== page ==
Submitted by SimonSingleton on Mon, 2011-08-08 00:00
MBP: Congratulations on being longlisted for the Man Booker Prize. Can you tell us a bit about where you were when you heard the news and how you reacted?
JR: I'd been gardening, with my mobile out of earshot, and didn't look at it until I was out in the street. 6 messages and 5 missed calls! When my agent's assistant told me I was on the longlist I asked her how long the list was, and understood her to reply '30.' It was only after some excitement at her end that I realised she was saying '13,' at which point I had to sit down.
MBP: The Testament of Jessie Lamb is set in the (near) future - how did you envisage this world altered by an act of biological terrorism?
JR: I read quite a few future-scenario factual books, looking at potential areas of threat and disaster. I wanted something which would very specifically create a role for young women, I wanted a young female who could be heroic. I come from a family of scientists, and have two siblings in particular who specialise in women's reproductive health and ethics, so I was able to run my ideas past them repeatedly, and my brother provided me with a scientifically plausible potential biological threat. I should credit him with the genesis of the MDS virus, which would actually work in the way I describe, but I must confess I have simplified the science somewhat, in the interests of making the book readable!
MBP: The futuristic world created in The Testament of Jessie Lamb covers some very contemporary issues such as genetic research and anti-vivisection. Did you want to explore the complexities of these debates within your novel?
JR: No, that was not my purpose in writing the book. I was interested in exploring the relationship between a teenage girl at the point of independence, and her protective parents. The relationship mirrors that between Iphigenia and her parents in Euripides' play: I chose to set it in the future because I wanted the girl's decision to take up an heroic role, to be something the reader would not feel she/he already had an opinion about.
Originally, I had thought of making Jessie a suicide-bomber, in order to explore her parents' responses and the way the balance of power changed in that relationship. But I decided that readers might be sidetracked by the politics, and might judge Jessie's behaviour as right or wrong depending on whether they agreed with her cause. By setting the novel in the future, I could avoid readers pre-judging her, and hopefully, avoid issues of ‘right' and ‘wrong'.
Once I started to think about the way young people might respond to a biological disaster, it seemed to me to chime in very much with the way many people feel about the world now, that is to say, that a wholesale rejection of our previous exploitative way of living on this planet is necessary. The introduction of the young people's attitudes to genetic research and vivisection is part of this rejection of the older generation's world.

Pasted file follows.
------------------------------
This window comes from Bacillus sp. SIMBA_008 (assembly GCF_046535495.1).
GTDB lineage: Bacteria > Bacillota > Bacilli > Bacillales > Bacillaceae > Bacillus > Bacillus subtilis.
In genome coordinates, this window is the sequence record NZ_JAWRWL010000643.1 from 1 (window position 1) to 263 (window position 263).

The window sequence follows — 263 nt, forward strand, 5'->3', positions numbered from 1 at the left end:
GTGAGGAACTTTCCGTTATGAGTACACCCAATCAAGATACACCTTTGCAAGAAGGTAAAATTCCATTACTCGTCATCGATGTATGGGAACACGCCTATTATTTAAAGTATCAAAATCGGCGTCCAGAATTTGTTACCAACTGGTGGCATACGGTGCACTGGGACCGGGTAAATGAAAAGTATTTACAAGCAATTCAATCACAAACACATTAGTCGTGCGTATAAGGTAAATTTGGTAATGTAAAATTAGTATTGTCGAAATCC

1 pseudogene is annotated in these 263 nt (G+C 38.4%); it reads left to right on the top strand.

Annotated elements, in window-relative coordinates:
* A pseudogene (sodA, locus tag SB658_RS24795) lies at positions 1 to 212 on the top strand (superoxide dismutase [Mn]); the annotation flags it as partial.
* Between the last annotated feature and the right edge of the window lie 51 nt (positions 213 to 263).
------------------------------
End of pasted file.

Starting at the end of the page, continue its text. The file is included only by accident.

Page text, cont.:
MBP: In the lead up to the longlist announcement there was a lot of debate on twitter from Sci Fi fans saying they wished the genre was better represented on the Man Booker Prize longlists. Would you see your novel as fitting into the category?
JR: It is mainstream fiction, I hope, but I would be proud to have it described as science fiction in the mould of 1960's new wave sci fi, with its interest in inner space as opposed to outer space. I also love earlier dystopias like Brave New World, and am a passionate fan of John Wyndham. I'll be adapting his The Chrysalids for radio later this year. I would be very pleased if anyone thought of Jessie Lamb in a bracket with his work. Would you define Atwood's Oryx and Crake as Sci Fi? Or Kazuo Ishigoro's brilliant Never Let Me Go? You can argue about labels for books, and I guess this one will appeal to some Sci Fi fans and not to others. But I do believe that the future, or alternative worlds, are great arenas for exploring big ideas, and putting characters through testing experiences.
MBP: You're a prolific writer - novels, television and radio dramas, adaptations. Is there a writing discipline that comes most naturally to you? Do you approach each type of writing project with a different hat on?
JR: I love writing prose above all. I see myself primarily as a novelist, although I have become passionate about the short story over the past couple of years. I like writing for radio because it has the intimacy of a novel, and the interior voice works so well in the medium.
MBP: The Testament of Jessie Lamb feels like it would transfer easily to the big screen. Has the novel been optioned already for film?
JR: It has already been optioned for TV, by the film company RED, I am very happy to say. I think it will transfer extremely well to the small screen.